General) v. $104,877 in U.S. Currency (In Rem) (2016), 129 O.R.
(3d) 312,  O.J. No. 453 (C.A.), at para. 5:
We conclude that, in rejecting the appellant’s submissions, the application
judge made no error. She correctly applied the two-step process mandated
by the Civil Remedies Act: first, the Attorney General of Ontario must
satisfy the court that the property is either the proceeds of unlawful activity
or the instrument of unlawful activity; and then, second, the respondent
may seek protection from forfeiture under s. 3(3) or s. 8(3) as either a “legit-
imate owner” or a “responsible owner”.
 In this case, as the appellant appears to accept, there was
no evidence as to who was the legitimate owner of the moneys.
Consequently, s. 3(3) cannot be relied upon to give the court
authority to order a portion of the funds forfeited, and a portion
not forfeited, especially since the application judge made an
express finding, on the record that was before him, that he was
not satisfied that Ms. Rawana was the legitimate owner of any
of the seized moneys (reasons, at para. 27).
 A further problem flowed from the absence of evidence on
this issue, and that was that there was no evidence, before the
application judge, that an order returning the sum of $4,000 to
Ms. Rawana was “necessary to protect the legitimate owner’s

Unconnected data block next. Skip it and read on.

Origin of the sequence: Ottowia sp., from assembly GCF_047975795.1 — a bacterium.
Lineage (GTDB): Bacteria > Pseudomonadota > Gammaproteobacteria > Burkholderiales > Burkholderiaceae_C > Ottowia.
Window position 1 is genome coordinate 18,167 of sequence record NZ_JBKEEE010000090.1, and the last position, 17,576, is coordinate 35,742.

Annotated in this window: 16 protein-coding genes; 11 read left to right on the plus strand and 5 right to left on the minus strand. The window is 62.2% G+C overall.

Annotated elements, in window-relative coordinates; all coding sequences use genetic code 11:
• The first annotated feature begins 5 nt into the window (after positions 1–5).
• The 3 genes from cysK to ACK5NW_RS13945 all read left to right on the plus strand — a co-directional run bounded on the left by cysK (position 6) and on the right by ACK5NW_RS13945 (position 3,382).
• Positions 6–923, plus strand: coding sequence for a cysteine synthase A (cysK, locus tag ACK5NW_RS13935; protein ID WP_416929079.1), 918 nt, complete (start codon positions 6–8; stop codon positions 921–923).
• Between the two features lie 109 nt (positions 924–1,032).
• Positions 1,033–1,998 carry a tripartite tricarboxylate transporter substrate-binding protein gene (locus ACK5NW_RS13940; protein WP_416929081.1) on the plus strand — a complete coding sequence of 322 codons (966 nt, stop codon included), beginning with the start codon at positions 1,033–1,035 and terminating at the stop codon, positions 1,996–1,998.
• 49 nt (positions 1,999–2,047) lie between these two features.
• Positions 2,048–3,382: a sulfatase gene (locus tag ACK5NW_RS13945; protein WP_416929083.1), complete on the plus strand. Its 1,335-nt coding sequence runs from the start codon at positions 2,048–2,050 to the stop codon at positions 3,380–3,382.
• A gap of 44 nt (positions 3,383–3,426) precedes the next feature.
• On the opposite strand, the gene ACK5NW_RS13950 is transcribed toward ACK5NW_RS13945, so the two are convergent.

interest in the property”. This problem was recognized by the
application judge when he said, in the penultimate paragraph of
his reasons (para. 38):
In this case, the Attorney General asks this Court to approve a settlement
returning $4,000 to Rawana, notwithstanding the Attorney General’s sub-
missions on the merits of its Application. The parties have not explained
why $4,000, as opposed to any other amount, should be returned to Rawana.
Such evidence might have informed the application of one of the grounds or
exceptions under the Act. Without such evidence, returning $4,000 appears
to be arbitrary and not rationally connected to the requirements of the Act.
 The appellant complains that the application judge did
not alert him to any concern regarding the lack of evidence. That
is not surprising, since the appellant took the position that none
of the exceptions under the Civil Remedies Act, 2001 were applicable in this case and, thus, chose not to provide any evidence on
these points. One would hardly expect, in those circumstances,
for the application judge to revisit that issue. In any event, it
is not the obligation of the court to instruct, or tutor, a party
regarding the evidence that they should be putting before the
court. It is the parties who bear the responsibility for adducing
the necessary evidence, and the court adjudicates on the evidence as presented. In this case, it is the Attorney General of
Ontario who bears the onus, or burden, to satisfy the court, on
evidence, that the requirements of the Civil Remedies Act, 2001